The idea that cost increases are matched by a cause in operation demand or by a demand not yielding a marginal benefit needs to be understood. If the circumstances arises where the marginal cost is higher then the marginal benefit from the cost then this issue should be communicated to policy makers in a clear, transparent manner. Broadly the circumstances of defense procurement should be focused on a demand driven initiative rather then that of supply and buy.

The United State's government procurement should focus on a market approach which favors flexibility and also real utility value of a company offering an economic service. The notion of having technologically concentrated and therefore superior aerial capabilities should also be viewed with respect to the idea that it is political efficiency which governs the practical use of force of military equipment. 

The Mig 21. an asymmetric quantitative advantage. 

According to the federation of American scientists 'The E-5 prototype of the MiG-21 was first flown in 1955' and made its first public appearance during the Soviet Aviation Day display at Moscow's Tushino Airport in June 1956'. The Mig 21 is a second generation fighter similar to the F4 Phantom in it's era of aerial warfare and was used in Vietnam against the said fighter. Although the Mig 21 is very old, the aircraft is still the mainstay fighter of many developing countries, such as Syria, Romania, India and China. 

The advantage of a Mig 21 is the aircraft's speed which allowed it a quasi interceptor role as well as being a fighter and then bomber in later configuration such as the Mig 21 Lancer. The Mig's legacy therefor was further developed by China's military industry which account for the initial designs and conceptual advantages of the model.

 During the 1980s and 90s China was still no means a rich country and it's air force was comprised of many J - 7 variants and J - 8 fighter/interceptors, with both fighters getting electronic and hardware upgrades.  The Mig 21's legacy was in China's J - 8 interceptor, their future low cost fourth generation  the JF 17 fighter , the cancelled J - 9 fighter and arguably in the fifth generation J 20 fighter.

The J 20 fighter's long body length over current fifth generation fighters is very arguably a legacy of the  Mig 21 in Chinese military aviation design. As noted earlier the United State's Darpa initiatives were used to align strategic initiatives to that of the military industry. China's military industry model due to it's Communist roots is likely to be more similar to that of the Soviet Union then that of the United States and we see that in it's newest fifth generation fighter.

The F - 60 Falcon was built not solely as a business venture but on a basis of acknowledging future and current capabilities. The political alignment of the military industry is imperatively important because China obviously does not believe that the free market practices of the United State's own military industrial complex which has as it's base intense self economic interests .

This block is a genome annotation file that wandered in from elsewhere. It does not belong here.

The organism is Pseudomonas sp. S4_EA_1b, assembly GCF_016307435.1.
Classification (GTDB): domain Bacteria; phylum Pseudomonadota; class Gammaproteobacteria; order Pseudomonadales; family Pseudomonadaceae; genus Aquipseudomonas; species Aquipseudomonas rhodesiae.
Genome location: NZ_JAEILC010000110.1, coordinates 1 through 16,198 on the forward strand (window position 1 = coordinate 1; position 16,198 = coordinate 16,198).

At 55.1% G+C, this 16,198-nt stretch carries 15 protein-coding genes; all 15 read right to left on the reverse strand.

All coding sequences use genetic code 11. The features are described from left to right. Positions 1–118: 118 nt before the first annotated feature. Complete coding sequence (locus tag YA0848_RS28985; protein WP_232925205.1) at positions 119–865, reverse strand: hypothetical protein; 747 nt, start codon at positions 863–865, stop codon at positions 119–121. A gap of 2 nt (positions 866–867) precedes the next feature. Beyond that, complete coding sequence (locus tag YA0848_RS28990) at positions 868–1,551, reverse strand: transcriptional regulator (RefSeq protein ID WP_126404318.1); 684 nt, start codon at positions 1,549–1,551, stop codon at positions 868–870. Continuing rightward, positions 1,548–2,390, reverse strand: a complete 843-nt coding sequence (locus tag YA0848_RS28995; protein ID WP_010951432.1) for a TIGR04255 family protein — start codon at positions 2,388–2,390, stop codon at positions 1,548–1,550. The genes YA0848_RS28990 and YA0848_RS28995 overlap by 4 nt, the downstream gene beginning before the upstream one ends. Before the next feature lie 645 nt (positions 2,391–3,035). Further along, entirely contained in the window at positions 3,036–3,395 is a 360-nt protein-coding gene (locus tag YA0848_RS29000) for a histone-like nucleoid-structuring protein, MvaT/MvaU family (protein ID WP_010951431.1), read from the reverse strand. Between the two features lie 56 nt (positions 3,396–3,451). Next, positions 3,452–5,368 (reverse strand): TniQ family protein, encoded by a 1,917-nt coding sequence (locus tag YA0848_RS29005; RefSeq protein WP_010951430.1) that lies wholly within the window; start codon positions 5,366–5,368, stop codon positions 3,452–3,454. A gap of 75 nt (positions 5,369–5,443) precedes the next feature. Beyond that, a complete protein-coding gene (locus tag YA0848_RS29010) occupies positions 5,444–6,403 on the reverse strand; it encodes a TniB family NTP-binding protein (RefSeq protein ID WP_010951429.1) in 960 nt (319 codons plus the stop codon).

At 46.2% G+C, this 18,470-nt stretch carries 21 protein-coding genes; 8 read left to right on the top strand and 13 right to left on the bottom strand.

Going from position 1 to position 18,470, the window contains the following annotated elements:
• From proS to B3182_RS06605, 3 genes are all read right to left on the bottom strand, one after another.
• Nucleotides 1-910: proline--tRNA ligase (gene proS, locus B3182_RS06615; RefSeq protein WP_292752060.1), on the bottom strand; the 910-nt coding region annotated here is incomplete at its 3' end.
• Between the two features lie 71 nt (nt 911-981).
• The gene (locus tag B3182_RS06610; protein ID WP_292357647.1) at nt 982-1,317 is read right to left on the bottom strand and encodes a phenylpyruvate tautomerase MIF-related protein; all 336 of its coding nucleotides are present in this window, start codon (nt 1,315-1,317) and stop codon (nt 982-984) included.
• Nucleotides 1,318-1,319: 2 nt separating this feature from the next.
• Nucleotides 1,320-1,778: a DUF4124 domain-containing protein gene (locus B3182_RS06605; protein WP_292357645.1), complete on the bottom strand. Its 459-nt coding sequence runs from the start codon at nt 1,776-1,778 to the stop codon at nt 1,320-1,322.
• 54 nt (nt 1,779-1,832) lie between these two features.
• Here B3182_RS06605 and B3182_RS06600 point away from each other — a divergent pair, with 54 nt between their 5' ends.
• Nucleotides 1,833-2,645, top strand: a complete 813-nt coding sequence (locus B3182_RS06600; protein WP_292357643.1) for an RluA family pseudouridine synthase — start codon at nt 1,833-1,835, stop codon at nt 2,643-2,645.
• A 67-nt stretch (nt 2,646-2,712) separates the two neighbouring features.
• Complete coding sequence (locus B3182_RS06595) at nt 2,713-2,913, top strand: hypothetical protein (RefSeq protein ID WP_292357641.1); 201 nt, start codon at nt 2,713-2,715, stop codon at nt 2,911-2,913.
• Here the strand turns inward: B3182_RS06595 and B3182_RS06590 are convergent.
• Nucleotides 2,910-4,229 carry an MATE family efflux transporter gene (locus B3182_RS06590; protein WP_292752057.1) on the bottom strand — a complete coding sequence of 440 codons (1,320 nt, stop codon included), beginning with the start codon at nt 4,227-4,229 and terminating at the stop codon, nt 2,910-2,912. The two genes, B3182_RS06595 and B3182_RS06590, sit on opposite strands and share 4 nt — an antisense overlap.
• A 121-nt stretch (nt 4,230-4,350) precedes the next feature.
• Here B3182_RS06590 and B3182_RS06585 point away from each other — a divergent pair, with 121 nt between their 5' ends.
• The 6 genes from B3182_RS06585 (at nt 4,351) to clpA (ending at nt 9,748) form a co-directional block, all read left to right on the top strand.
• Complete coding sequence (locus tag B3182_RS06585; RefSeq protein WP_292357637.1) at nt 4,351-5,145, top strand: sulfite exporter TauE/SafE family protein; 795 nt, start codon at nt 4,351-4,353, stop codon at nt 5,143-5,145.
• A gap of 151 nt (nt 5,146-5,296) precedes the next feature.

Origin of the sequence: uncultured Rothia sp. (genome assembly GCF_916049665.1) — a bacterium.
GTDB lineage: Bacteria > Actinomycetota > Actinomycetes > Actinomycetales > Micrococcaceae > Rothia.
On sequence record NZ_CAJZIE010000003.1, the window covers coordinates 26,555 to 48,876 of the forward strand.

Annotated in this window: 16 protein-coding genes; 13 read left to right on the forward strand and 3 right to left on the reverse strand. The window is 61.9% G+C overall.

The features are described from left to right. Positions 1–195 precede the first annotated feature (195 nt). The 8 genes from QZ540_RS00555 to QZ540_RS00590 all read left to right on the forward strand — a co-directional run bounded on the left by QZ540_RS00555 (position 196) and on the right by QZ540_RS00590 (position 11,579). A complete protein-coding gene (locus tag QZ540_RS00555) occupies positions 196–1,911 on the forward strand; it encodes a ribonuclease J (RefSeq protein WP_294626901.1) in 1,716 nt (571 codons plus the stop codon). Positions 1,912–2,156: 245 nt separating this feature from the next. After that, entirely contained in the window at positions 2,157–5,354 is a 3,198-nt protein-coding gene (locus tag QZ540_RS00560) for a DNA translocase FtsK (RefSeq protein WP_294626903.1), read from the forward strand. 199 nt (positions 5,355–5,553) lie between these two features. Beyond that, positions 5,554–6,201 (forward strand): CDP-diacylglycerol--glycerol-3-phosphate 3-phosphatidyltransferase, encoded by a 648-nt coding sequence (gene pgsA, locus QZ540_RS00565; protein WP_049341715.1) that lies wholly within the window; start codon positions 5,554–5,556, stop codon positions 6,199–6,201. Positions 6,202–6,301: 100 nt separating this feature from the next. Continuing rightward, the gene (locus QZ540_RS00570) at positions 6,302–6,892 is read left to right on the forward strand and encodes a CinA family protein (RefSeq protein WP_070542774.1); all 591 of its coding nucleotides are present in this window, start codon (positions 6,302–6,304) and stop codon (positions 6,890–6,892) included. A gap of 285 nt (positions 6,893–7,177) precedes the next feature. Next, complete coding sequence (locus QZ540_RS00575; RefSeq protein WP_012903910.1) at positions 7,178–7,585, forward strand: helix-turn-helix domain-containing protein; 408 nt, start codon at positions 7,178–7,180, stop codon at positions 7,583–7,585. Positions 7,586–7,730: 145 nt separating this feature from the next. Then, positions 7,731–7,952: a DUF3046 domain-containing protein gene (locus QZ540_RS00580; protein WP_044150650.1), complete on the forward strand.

Therefore China's fighter development projects are comparatively cheaper and more cost efficient in terms of military rationing. A good example is China/s reliance on C ++ programming language on the JF 17 instead of cost and technically complicated military programming languages. The fighter is inducted in the Pakistani air force and by all accounts seem to be a success story of military economies. 

This political strong attitude to developing effective solutions to military problems is why China has a cost advantage for it's military equipment even if they have a comparative weakness such as manufacturing modern jet engines.  If the United State's focuses on a more political centralized or aligned,  cost effective approach to it's military economies it may be able to expand it's global a1rms production especially with regard to older fighters and open up to third world markets.

South America for example is highlighted as a potential market of interest due to the majority of it's countries holding no substantially modern fighter jets. The turmoil in the Middle East, and countries who fear China's military prowess may likely fall back to improving their own quantitative or hardware edge over a reliance on key software integrated fighters solely due to it's cost and the options for improvisations as seen in the JF - 17 over the J - 7. 

In this sense China might do the same and acknowledge that improving it's existing fleet of retired hardware may be beneficial for it's still lack of capabilities in having a blue water navy. China may also see this as effectively counter acting the Carrier battle groups the United States would bring on the table in an event of a crisis between the state with it's technologically powerful neighbors like Japan and Taiwan.

At the forefront of this is drones, and not only new drones but drones of existing hardware like the J - 7 or the Chinese Mig 21. As the author I have heard of this asymmetric concept before 2012, an article online concludes this idea as seen here